Harvard Women's Health Watch

A stable weight may reduce fracture risk

A study published in the Jan. 27, 2015, issue of The BMJ challenges the longstanding notion that weight gain protects against postmenopausal fractures. Data from the Women's Health Initiative (WHI) indicate that weight gain, as well as weight loss, is associated with increased risk of fractures in postmenopausal women. The analysis also suggested that which bones were most likely to break depended on whether women have gained or lost weight.

WHI researchers analyzed data on over 120,000 healthy postmenopausal women ages 50 to 79 at the start of the study. Each year, participants were weighed and asked to report fractures of their arms, legs, hip, pelvis, and spine.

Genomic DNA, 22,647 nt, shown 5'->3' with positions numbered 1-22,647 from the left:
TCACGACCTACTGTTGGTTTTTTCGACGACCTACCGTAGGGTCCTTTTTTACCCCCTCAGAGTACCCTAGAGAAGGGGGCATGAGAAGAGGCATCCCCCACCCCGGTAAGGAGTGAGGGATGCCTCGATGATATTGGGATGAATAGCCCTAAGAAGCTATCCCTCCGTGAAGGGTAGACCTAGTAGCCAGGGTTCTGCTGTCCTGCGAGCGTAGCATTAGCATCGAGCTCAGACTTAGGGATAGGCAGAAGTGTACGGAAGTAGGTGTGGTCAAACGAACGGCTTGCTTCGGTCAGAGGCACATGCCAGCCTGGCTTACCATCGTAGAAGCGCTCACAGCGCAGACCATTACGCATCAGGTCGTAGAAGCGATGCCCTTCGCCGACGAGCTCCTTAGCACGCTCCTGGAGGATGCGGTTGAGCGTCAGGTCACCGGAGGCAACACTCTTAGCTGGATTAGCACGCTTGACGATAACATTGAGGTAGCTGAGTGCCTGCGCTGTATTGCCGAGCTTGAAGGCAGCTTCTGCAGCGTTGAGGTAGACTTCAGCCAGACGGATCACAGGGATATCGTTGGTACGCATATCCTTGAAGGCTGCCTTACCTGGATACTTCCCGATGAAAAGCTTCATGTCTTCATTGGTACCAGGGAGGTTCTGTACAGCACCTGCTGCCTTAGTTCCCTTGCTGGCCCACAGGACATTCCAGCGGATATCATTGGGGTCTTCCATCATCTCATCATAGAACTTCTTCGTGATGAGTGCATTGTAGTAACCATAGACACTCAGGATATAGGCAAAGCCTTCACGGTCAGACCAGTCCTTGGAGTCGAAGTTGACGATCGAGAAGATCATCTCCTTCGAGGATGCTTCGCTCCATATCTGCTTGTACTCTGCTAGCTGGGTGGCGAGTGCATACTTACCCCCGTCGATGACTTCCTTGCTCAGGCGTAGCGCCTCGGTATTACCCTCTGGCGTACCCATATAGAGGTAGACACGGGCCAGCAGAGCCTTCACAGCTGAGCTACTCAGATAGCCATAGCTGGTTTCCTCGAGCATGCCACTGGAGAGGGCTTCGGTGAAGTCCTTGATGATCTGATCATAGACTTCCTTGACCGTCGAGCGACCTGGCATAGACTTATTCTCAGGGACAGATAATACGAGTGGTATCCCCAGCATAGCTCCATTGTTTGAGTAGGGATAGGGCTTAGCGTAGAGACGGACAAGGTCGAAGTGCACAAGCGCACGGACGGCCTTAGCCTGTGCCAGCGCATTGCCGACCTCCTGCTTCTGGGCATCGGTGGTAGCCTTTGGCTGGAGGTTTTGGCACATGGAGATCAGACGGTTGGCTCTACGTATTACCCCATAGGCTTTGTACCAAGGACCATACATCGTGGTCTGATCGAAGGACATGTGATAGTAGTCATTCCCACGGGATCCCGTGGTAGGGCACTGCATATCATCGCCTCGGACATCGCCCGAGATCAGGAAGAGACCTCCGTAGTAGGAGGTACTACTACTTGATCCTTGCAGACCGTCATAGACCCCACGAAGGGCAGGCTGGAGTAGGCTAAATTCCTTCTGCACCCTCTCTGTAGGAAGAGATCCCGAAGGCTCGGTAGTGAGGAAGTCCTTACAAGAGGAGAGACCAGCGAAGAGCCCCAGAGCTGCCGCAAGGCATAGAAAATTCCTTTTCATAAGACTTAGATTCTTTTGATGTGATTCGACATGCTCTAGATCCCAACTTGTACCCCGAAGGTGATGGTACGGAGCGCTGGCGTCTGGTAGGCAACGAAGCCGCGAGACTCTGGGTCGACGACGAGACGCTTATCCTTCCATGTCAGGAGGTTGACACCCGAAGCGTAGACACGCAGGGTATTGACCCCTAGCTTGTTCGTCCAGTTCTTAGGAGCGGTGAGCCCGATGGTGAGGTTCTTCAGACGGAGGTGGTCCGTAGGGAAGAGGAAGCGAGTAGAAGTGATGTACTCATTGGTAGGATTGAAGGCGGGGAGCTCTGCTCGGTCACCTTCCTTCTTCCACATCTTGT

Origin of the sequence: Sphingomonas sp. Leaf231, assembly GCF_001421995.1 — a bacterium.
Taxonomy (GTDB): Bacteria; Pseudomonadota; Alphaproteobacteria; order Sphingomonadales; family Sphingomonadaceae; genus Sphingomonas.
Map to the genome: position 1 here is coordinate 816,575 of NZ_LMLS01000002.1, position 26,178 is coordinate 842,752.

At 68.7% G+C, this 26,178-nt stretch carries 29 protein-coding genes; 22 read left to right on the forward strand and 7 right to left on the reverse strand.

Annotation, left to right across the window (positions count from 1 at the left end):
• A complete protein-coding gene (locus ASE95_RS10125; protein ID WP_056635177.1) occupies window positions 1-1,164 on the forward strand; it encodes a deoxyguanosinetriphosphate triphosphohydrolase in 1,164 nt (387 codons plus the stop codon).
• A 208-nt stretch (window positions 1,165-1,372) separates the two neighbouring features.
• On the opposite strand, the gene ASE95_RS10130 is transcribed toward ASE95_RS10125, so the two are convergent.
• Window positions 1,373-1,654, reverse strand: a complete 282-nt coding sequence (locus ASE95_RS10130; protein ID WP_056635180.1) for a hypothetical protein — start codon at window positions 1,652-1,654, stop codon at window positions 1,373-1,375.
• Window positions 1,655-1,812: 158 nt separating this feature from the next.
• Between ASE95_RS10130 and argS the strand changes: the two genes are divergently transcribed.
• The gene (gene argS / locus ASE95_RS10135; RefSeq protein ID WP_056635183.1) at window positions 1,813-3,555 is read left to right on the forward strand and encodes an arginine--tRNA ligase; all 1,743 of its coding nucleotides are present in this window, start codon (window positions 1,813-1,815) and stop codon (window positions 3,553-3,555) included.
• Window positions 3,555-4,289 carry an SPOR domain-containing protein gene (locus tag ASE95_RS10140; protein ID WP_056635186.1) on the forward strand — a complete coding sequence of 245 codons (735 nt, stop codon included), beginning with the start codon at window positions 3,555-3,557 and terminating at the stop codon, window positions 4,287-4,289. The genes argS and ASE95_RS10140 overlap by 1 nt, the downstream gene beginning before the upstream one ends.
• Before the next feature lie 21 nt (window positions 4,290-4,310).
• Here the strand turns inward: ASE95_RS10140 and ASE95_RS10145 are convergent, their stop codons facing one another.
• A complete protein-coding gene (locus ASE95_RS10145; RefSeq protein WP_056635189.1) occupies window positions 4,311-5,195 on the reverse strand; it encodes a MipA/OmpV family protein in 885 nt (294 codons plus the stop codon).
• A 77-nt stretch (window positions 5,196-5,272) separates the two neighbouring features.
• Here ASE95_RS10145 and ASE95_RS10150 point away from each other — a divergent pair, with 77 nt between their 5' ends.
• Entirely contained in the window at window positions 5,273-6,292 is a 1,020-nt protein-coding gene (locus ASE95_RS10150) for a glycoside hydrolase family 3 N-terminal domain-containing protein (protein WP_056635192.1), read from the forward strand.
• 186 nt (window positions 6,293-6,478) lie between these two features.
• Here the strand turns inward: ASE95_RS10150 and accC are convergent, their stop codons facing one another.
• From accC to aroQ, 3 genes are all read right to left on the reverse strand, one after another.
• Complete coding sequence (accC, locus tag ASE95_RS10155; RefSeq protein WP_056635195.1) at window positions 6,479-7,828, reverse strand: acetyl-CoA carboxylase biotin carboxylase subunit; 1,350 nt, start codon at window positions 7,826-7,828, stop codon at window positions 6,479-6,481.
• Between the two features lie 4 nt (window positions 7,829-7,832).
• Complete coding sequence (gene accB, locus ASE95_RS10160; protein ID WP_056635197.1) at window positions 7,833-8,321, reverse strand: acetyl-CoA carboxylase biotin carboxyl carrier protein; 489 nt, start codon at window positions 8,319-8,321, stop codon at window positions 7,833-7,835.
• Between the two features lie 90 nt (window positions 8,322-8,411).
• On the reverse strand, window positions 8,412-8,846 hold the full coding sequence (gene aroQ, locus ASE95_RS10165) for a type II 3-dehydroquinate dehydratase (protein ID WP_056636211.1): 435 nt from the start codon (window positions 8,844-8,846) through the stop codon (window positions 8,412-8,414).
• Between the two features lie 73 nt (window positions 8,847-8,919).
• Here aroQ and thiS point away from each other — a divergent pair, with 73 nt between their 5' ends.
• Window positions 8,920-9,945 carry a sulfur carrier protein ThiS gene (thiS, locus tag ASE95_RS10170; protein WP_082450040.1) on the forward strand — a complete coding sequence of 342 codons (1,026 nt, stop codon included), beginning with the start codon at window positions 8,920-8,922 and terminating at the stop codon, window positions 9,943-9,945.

During an average of 11 years of follow-up, weight loss was associated with a 65% increase in hip fractures, a 9% increase in arm fractures, and a 30% increase in vertebral fractures, compared with a stable weight (less than a 5% change in weight). Weight gain was associated with a 10% increase in arm fractures and an 18% increase in leg fractures.

If there is a message from this study, it's this: if you are postmenopausal and are either losing or gaining weight, talk to your doctor. You may need to take extra measures to protect your bones.